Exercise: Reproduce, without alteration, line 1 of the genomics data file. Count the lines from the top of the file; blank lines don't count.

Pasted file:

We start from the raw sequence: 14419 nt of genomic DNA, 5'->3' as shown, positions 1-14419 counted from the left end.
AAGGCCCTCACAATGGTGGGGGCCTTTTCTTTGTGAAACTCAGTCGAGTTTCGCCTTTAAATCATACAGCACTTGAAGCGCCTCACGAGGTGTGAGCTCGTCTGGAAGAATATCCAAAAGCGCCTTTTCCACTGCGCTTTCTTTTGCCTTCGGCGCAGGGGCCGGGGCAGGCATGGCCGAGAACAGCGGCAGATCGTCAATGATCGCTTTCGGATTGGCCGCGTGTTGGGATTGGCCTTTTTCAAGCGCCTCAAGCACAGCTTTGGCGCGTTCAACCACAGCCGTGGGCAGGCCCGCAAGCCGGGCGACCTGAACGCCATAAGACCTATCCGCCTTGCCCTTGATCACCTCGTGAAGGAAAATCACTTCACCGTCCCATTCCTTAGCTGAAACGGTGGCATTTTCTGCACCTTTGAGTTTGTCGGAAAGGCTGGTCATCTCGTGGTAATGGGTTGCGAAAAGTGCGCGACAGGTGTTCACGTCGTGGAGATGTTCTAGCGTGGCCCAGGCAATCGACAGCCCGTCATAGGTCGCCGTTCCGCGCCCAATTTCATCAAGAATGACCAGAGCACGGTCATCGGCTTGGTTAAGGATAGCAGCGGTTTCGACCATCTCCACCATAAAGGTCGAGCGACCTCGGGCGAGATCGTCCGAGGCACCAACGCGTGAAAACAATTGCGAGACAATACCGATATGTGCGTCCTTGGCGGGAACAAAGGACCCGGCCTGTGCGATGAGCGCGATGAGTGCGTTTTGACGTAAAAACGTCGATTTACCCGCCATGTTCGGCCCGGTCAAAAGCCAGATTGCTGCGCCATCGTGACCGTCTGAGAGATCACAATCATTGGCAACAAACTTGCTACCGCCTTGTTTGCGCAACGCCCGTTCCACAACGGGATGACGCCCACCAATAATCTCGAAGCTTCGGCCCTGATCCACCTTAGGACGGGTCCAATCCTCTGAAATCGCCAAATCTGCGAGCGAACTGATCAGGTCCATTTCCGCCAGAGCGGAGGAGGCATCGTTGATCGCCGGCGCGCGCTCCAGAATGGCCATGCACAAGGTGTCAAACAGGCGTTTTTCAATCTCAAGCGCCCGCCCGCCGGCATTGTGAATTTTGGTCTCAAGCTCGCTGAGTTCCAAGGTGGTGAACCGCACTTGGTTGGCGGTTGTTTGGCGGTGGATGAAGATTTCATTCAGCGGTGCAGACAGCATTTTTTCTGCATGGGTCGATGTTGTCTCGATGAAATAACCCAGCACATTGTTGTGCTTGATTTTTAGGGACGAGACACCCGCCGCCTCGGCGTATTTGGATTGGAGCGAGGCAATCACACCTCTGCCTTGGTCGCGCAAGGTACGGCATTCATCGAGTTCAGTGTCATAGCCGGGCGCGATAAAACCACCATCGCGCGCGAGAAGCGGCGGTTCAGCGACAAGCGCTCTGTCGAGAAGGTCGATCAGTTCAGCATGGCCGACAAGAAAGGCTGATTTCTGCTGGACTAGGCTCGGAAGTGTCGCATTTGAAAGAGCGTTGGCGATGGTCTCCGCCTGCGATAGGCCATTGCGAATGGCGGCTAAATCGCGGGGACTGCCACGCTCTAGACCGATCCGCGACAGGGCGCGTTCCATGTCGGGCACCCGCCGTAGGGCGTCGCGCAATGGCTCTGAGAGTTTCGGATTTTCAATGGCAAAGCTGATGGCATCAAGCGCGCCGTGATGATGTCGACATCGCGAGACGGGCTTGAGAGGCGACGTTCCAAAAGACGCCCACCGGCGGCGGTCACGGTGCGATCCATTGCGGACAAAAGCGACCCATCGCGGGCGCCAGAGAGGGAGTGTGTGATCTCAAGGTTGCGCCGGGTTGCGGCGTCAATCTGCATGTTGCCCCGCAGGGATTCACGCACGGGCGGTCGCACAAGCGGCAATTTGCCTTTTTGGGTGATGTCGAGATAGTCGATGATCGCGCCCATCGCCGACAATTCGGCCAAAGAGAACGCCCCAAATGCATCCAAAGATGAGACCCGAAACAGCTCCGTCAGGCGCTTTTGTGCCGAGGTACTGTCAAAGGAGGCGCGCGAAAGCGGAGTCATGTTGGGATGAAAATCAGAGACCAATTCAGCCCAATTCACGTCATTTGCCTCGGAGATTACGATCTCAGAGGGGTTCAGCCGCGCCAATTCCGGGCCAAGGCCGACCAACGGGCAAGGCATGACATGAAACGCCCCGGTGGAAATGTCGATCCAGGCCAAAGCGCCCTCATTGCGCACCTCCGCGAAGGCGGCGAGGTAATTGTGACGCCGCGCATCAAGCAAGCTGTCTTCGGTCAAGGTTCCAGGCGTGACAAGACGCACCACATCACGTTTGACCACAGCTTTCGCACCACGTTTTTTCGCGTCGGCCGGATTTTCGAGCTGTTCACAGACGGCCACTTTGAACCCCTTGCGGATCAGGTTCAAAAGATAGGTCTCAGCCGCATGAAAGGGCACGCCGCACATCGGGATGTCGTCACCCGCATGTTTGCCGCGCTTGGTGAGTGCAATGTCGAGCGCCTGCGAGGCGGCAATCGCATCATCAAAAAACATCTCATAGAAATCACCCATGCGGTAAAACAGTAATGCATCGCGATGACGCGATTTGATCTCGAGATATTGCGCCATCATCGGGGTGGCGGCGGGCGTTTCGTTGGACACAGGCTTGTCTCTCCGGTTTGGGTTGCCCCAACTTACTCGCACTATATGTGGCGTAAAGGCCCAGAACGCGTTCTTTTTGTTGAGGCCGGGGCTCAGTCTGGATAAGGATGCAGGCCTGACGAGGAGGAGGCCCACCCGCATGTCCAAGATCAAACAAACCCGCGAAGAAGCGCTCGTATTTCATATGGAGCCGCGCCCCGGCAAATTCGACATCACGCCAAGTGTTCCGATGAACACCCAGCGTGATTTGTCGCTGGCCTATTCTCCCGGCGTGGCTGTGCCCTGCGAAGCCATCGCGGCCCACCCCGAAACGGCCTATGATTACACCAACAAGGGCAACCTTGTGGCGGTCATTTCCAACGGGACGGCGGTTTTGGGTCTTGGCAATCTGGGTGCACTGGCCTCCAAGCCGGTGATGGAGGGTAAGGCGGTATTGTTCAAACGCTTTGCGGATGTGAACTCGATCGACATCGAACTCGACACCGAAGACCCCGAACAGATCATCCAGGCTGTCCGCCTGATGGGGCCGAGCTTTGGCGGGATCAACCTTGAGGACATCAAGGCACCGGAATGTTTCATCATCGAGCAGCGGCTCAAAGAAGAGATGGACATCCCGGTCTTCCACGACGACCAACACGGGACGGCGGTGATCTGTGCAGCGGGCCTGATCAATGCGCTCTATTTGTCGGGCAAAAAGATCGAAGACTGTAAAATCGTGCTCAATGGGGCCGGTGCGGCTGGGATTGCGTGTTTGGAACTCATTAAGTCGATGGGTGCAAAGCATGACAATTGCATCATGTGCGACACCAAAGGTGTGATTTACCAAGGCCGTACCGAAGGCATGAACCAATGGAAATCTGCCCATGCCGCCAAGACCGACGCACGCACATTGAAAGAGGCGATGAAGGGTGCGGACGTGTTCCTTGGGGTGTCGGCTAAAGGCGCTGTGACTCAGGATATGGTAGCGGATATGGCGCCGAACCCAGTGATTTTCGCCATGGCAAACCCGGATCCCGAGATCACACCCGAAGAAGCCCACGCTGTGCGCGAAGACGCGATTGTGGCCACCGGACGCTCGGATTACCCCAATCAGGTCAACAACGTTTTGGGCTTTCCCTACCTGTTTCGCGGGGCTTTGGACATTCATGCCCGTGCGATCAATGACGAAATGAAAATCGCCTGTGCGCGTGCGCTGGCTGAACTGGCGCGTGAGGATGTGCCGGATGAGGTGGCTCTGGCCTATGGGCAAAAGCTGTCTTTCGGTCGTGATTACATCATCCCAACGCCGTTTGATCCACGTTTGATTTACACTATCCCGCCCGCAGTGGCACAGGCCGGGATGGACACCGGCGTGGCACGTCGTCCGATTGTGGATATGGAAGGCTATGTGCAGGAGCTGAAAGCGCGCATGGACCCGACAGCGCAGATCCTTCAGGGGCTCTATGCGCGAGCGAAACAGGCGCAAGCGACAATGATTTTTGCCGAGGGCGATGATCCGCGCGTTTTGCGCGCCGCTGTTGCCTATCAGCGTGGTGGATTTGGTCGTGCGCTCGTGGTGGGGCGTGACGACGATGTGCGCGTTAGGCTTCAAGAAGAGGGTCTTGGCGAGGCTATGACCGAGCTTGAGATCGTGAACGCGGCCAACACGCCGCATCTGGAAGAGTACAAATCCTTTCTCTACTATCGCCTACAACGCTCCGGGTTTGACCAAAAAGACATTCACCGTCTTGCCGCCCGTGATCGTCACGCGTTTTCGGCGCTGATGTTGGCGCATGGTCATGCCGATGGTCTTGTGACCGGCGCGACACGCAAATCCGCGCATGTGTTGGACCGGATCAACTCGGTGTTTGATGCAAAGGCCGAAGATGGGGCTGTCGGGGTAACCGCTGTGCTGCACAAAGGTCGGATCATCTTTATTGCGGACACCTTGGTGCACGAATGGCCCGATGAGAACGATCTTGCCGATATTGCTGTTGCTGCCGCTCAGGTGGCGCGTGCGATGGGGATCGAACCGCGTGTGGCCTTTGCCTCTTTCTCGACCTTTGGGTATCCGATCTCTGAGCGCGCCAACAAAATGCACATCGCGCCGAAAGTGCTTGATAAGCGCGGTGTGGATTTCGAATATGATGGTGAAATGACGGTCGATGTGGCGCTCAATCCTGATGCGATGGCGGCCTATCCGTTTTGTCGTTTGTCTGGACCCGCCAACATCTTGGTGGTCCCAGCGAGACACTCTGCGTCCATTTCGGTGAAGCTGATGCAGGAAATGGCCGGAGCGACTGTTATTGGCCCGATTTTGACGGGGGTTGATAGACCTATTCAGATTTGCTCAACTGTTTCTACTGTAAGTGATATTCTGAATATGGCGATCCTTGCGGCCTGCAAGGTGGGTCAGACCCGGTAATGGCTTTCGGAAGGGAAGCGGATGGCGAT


We start from the raw sequence: 14419 nt of genomic DNA, 5'->3' as shown, positions 1-14419 counted from the left end.